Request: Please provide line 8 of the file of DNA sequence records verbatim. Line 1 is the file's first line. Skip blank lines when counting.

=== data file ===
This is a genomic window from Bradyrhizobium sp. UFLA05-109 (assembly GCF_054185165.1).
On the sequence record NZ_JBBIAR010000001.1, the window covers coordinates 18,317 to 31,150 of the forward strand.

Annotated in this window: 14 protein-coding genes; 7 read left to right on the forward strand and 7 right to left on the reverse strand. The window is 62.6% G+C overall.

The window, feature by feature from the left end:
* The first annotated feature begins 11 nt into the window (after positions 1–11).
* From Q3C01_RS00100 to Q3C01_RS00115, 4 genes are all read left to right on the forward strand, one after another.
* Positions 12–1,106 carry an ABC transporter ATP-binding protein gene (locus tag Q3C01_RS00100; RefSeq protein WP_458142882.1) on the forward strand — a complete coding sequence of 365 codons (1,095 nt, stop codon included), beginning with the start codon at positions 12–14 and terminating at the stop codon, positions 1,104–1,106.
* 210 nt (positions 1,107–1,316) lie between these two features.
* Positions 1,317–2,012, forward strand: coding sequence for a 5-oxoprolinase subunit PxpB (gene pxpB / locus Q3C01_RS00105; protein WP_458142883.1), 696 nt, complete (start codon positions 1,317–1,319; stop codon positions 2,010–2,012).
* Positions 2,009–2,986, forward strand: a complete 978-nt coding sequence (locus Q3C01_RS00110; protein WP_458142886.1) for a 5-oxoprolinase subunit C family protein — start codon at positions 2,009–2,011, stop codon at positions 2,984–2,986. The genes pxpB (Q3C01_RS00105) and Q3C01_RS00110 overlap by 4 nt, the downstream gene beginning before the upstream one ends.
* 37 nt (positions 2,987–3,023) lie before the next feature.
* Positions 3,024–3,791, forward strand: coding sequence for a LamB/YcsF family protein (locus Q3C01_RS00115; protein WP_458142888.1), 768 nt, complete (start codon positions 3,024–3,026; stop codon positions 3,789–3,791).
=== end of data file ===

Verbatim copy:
* 210 nt (positions 1,107–1,316) lie between these two features.